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Market Trends Spur Change in Supply Chains, Need for Better Technology

Monica Wooden, Co-Founder & CEO, MercuryGate International Inc.
Monica Wooden, Co-Founder & CEO, MercuryGate International Inc.

Monica Wooden, Co-Founder & CEO, MercuryGate International Inc.

The transportation and logistics industries touch every aspect of daily life–from the medicines needed to treat illness to the food being served for tonight’s dinner. Therefore, there is a direct tie between market dynamics and supply chain strategy. Three trends that are affecting supply chains today are e-commerce, transportation supply not meeting and demand due to current economic conditions, and a volatile global environment. All are very real challenges, and they are pushing supply chain managers to embrace new strategies and the technologies that support them.

E-commerce is growing at double digit rates

E-commerce continues to experience strong growth. In 2017, e-commerce grew 15.5 percent year-over-year, compared with retail growth of 4.9 percent,  according to a report by the U.S. Census Bureau. The report is on an adjusted basis and was cited in a recent research paper issued by A.T. Kearney.

The advent of companies offering next-day or even next-hour home deliveries is also changing the dynamics of the supply chain. As companies look for ways to address last-mile deliveries, often the most costly and most challenging in the supply chain, demand for parcel delivery continues to be strong.

With these growing concerns, many shippers are recognizing that technology is a critical component in supporting these demands. A transportation management system (TMS) can help logistics managers handle e-commerce in a number of ways. By offering visibility at the SKU level and across the supply chain, a TMS can make sure that the shipment is on track from the first mile to the last mile. And, a TMS with parcel capabilities as a native part of its architecture allows more efficient management of parcel shipping as well as opportunities for optimization to other modes, like less-than-truckload (LTL).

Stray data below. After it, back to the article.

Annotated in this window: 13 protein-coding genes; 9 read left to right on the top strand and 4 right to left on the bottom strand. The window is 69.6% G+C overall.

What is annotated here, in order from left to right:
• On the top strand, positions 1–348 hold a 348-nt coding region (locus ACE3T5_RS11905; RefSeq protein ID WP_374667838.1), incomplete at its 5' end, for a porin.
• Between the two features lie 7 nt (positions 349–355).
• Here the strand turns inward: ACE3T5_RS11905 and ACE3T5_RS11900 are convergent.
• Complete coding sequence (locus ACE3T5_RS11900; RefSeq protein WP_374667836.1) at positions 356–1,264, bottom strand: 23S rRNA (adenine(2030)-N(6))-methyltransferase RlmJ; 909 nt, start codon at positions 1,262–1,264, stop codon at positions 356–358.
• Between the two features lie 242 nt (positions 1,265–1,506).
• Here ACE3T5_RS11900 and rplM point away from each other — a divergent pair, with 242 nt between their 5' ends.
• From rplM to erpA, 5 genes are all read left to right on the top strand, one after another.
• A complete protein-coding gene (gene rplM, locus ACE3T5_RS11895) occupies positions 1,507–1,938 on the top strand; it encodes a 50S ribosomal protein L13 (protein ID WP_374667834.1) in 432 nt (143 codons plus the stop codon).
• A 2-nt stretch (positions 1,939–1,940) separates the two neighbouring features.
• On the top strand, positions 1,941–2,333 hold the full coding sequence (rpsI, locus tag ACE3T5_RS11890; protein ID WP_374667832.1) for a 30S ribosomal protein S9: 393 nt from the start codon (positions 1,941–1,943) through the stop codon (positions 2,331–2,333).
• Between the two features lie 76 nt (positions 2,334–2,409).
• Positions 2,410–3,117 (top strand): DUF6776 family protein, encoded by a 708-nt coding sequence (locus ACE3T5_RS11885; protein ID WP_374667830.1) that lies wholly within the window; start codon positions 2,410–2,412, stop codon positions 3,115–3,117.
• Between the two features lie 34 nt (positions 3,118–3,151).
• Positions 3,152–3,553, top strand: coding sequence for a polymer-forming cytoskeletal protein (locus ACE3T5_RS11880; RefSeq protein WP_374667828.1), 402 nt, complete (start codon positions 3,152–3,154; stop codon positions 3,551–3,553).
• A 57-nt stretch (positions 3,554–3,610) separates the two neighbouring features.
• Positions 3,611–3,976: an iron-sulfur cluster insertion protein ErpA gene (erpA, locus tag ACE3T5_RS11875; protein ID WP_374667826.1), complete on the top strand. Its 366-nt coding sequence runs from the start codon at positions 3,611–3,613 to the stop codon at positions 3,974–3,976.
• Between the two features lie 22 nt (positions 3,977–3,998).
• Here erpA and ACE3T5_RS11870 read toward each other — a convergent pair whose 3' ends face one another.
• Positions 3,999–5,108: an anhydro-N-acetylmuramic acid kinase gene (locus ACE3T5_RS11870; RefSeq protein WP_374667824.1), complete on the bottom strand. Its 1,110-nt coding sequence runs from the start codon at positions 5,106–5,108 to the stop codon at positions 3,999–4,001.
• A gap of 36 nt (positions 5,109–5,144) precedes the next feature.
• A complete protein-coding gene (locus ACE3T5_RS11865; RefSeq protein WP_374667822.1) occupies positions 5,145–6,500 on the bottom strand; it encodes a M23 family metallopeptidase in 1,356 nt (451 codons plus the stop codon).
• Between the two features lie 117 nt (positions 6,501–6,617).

A TMS with global capabilities is a must-have for international transportation management today      

Demand exceeds supply in transportation

According to a recent study by A.T. Kearney, demand exceeds supply in every transportation sector. And, the most significant capacity shortages appear to be in the trucking industry. There are number of reasons for capacity to be tight, including a nationwide truck driver shortage. At the end of 2017, the American Trucking Association (ATA) stated that there was a deficit of 50,000 drivers. While carriers are experiencing the ability to shore up margins that have been razor thin, they are challenged to make the most of every asset. While truck driver Hours-of-Service regulations have always been strict, the mandated for electronic logging devices (ELDs) means there is no wiggle room at all.

With the ATA estimating that close to 70 percent of all goods consumed in the U.S. move by truck at some point in the supply chain, the capacity shortage is having an effect on numerous industries. Across the board, shippers that are looking to control logistics costs need creative thinking and innovation to optimize their networks. A TMS can assist shippers in driving optimization across their networks, while also identifying gaps and opportunities for increased efficiency. Using a TMS with business intelligence (BI) capabilities can help shippers make more informed decisions because they can easily pinpoint what lanes, routes, customers, or divisions drive costs up, and then look for ways to improve performance in those areas.

Global trade environment is volatile

With numerous proposed and changing regulations regarding tariffs, trading partners, and virtually every aspect of global trade, the environment can best be described as volatile. Global transportation management involves a level of complexity beyond regulatory issues, with the need to operate in different currencies, languages, and units of measure.

A disruption with a global shipment can have significant impacts and take longer to resolve than a domestic issue. For example, additional trucks can be dispatched to cover a missed pickup in minutes or hours. However, missing a berth on a steamship can delay your shipment by weeks. And, if the shipment is trapped on a container at a port, it is very difficult to retrieve the freight to move it to an expedited or air cargo service.

A TMS with global capabilities is a must-have for international transportation management today. With data being received from numerous sources, companies need the ability to access and integrate information and to gain visibility across the supply chain, a daunting task if a manager is relying on phones, faxes, and email to handle transactions.

In conclusion, there has never been a more exciting time to be in the transportation and logistics industries or a more critical time for all parties engaged in the supply chain to be creative, innovative, and strategic. It is time to put away the Excel charts and fully embrace technologies like a TMS. Even if a company makes the initial investment to address a current issue, they will also continue to be well positioned for all of the opportunities and challenges of what is shaping up to be a dynamic future of delivery.

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